Film Review: A Field in EnglandComparisons to the superb 1968 historical shocker <i>Witchfinder General</i> are inevitable, as is the suggestion that there's a bit of Ambrose Bierce's <i>An Occurance at Owl Creek Bridge</i> here, but Ben Wheatley's third feature carves out its own nic
Set in the mid-17th century during the English Civil War, A Field in England follows four deserters—educated man-servant and self-proclaimed alchemist Whitehead (Reece Shearsmith); God-fearing and none-too-bright cooper Friend (Richard Glover); womanizer Jacob (Peter Ferdinando), who laments with some regularity the lack of women in the field; and Cutler (Ryan Pope)—who band together and set out for an alehouse Cutler claims is somewhere nearby. They instead cross paths with O'Neill (Michael Smiley), a sinister Irishman who claims there's a vast treasure buried beneath the field where they stand, and first enlists, then compels their assistance in unearthing it. But their troubles truly start after a meal of mushrooms that turn out to be the psilocybic sort and transform an already psychologically fraught situation into an emotional minefield.
Complaints that very little actually happens in A Field in England are misdirected, in that it's a movie in which everything that matters takes place between the ears, both before and after the ’shrooms begin working their mind-warping magic: Its focus is the wages not of sin—which the pious Friend believes is the root of their misfortunes—but of thinking. Some of the less-than-merry band think too little and too late, while others think too much and doubt their way into disaster.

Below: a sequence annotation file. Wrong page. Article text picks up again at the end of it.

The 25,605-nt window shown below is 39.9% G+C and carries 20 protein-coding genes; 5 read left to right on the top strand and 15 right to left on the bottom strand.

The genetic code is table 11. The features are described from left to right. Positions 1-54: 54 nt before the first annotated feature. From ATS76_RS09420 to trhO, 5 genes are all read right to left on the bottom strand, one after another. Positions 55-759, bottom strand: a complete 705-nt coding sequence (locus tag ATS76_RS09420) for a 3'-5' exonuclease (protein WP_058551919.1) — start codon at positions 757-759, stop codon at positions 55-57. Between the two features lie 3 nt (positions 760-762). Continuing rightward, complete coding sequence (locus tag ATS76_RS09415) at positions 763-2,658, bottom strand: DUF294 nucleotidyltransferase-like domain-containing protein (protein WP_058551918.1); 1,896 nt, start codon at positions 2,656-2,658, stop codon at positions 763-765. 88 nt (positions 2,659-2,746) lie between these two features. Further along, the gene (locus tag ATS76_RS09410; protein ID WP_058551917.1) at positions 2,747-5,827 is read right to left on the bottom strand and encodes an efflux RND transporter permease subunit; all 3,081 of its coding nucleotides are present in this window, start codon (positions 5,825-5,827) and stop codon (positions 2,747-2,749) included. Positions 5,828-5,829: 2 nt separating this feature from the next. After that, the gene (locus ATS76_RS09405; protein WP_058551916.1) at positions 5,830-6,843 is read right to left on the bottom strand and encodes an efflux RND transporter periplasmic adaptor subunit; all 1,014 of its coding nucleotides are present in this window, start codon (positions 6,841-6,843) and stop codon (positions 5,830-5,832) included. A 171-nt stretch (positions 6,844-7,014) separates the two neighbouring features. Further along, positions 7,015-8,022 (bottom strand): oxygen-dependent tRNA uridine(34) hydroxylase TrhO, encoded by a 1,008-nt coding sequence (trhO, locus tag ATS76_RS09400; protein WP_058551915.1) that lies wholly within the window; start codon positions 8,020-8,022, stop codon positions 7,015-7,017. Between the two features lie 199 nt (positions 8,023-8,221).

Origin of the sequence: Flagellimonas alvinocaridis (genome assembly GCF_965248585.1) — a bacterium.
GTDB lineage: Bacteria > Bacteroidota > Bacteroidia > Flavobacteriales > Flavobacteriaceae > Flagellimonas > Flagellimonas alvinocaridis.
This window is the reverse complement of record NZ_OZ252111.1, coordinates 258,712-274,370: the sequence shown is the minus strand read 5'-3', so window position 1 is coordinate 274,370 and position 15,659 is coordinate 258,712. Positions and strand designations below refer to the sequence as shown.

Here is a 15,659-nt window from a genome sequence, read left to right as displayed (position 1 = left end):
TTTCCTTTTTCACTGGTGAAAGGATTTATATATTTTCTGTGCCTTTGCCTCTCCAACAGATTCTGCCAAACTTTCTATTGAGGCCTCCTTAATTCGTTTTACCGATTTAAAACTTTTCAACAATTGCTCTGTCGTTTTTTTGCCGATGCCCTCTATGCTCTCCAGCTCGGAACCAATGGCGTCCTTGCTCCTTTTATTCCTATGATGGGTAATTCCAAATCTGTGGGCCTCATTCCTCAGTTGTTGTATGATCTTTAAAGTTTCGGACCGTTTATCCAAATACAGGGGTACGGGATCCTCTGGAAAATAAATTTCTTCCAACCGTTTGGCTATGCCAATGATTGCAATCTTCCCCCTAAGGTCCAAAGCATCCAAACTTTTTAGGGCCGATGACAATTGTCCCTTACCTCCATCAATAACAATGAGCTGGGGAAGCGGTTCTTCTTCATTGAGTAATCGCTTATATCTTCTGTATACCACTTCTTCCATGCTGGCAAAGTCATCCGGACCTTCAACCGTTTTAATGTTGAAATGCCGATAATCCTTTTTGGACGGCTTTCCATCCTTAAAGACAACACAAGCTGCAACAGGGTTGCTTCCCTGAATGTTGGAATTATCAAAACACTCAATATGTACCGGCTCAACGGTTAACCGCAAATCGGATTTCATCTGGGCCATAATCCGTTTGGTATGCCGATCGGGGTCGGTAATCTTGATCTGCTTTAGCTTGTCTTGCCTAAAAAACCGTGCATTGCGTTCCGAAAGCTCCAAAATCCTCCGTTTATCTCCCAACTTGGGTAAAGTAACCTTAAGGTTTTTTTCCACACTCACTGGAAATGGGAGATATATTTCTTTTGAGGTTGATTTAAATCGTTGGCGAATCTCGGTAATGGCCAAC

Ben Wheatley’s third feature (after Kill List and Sightseers) is a bold gamble on the willingness of moviegoers to engage actively with a narrative that twists and turns on words rather than deeds, one that relies on screenwriter Amy Jump's skill at manipulating the poetry of everyday speech. She comes through admirably: The language is vivid, witty and often poetic without ever sounding pretentious or improbable emerging from the mouths of even the least educated and articulate of the characters. "I fear he has passed all bounds of Christianity," says one of O'Neill, who has by then proved himself willing to terrorize, torture and otherwise torment the men he's pressganged into his quest for riches. "He dresses well, though," his companion replies, and indeed he does. Were O'Neill not clearly in such firm command of his swirling cape, one might wonder why it lacks its own billing, and Whitehead's increasingly filthy and frayed frilly cuffs (which he no doubt made himself, since he confesses that he numbers lace-making among his skills) speak as eloquently as he does.
A Field in England is genuinely funny, albeit in a grimly rueful way that only makes the grubby hell through which its characters are dragged more vividly dreadful, and matter-of-factly frank about what a nasty business ordinary life was in the 17th century, from the ravages of "too much venereal sport" (and yes, we see the proof, a poxy penis, as Whitehead examines it at arm's length) to the indignities incumbent on relieving oneself in what turns out to be a patch of nettles. War is just another circle of hell.